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United States Department of Transportation United States Department of Transportation

FMCSA Declares Ohio Truck Driver to be an Imminent Hazard to Public Safety

Monday, February 4, 2019

The U.S. Department of Transportation’s Federal Motor Carrier Safety Administration (FMCSA) has declared Ohio-licensed truck driver Doug A. Jones to be an imminent hazard to public safety and has ordered him not to operate any commercial motor vehicle in interstate commerce.  Jones, a commercial driver’s license (CDL) holder, was served the federal order on December 27, 2018.

Twice in the past six months, Jones has struck an individual while operating a tractor-trailer.  In both instances, the individual was killed. 

On July 2, 2018, Jones struck a man who was standing near his disabled vehicle on the right shoulder of Interstate 81 in Lebanon County, Pennsylvania.  Jones was charged with: careless driving causing death of another person; driving a vehicle at a speed greater than is reasonable and prudent under the conditions; driving outside of a single lane before ascertaining if the movement can be made safely; and failing to wear a properly adjusted and fastened safety belt system.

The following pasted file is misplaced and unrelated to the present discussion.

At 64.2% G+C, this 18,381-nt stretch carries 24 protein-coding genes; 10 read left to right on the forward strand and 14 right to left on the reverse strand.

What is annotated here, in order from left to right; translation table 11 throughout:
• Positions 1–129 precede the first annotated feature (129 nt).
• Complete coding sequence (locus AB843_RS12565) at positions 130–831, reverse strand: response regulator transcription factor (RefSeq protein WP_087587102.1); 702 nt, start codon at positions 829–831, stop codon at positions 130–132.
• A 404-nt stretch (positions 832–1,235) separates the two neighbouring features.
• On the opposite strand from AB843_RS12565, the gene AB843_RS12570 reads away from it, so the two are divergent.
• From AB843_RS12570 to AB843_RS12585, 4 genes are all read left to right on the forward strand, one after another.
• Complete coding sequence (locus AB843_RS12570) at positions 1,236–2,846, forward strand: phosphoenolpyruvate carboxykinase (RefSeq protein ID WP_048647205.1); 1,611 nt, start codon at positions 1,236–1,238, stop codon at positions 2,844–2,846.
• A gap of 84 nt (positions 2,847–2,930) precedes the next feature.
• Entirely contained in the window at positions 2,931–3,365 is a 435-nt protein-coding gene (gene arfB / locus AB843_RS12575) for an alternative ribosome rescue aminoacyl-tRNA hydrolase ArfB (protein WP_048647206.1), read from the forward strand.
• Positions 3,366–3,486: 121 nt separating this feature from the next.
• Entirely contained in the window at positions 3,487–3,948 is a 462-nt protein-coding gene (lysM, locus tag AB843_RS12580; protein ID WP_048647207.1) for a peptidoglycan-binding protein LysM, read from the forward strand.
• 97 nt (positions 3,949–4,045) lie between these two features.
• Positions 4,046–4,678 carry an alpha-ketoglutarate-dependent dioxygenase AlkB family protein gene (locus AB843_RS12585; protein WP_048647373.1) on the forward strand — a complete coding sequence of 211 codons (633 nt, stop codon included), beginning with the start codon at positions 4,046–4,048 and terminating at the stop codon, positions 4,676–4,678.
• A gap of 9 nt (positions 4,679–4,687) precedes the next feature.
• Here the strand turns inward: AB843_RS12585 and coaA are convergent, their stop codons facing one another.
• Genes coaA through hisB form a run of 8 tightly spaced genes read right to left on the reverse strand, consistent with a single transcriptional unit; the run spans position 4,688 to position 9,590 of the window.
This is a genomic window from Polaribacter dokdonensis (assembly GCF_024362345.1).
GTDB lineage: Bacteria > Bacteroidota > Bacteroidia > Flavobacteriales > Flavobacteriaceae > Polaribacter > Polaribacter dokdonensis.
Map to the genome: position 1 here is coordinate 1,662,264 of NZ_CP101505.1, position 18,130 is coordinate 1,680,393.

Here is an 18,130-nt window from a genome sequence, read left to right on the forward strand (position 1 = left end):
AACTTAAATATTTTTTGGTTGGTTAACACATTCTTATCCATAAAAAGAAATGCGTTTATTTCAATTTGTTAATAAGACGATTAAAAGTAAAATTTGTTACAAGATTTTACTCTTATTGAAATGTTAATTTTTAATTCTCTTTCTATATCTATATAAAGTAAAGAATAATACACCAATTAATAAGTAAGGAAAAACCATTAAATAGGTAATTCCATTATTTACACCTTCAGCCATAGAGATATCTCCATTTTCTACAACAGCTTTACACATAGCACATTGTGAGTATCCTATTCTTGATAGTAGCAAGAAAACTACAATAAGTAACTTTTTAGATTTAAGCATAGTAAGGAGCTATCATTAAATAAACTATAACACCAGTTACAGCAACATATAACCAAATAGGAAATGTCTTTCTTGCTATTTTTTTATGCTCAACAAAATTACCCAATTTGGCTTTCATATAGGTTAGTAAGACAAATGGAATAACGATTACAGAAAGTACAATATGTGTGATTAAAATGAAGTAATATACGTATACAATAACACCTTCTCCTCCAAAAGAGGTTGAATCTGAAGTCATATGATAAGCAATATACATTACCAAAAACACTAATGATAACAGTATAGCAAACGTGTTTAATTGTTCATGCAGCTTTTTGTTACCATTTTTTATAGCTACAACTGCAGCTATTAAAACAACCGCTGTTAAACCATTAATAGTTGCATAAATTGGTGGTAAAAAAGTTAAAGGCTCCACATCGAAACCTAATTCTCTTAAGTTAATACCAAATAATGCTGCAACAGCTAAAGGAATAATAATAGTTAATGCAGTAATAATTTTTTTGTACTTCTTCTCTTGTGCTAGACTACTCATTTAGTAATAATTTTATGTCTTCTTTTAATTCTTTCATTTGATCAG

On December 7, 2018, Jones drove his truck onto the fog line (the white line designating the roadway shoulder) striking a highway construction worker who was standing next to parked vehicle along U.S. 33 in Union County, Ohio.   After striking the construction worker, Jones did not stop but continued to drive.  The case remains under investigation by Union County law enforcement officials.

FMCSA’s imminent hazard out-of-service order to Jones states “Your continued operation of a [commercial motor vehicle] substantially increases the likelihood of serious injury or death to you and the motoring public if not discontinued immediately.”

Failure to comply with the provisions of a federal imminent hazard out-of-service order may result in action by the U.S. Attorney’s Office for equitable relief and punitive damages.  Civil penalties of up to $1,848 may be assessed for each day a CMV is operated in violation of the order.  Knowing and/or willful violation of the order may also result in criminal penalties.

Jones also may be subject to a civil penalty enforcement proceeding brought by FMCSA for his violation of the Agency’s safety regulations.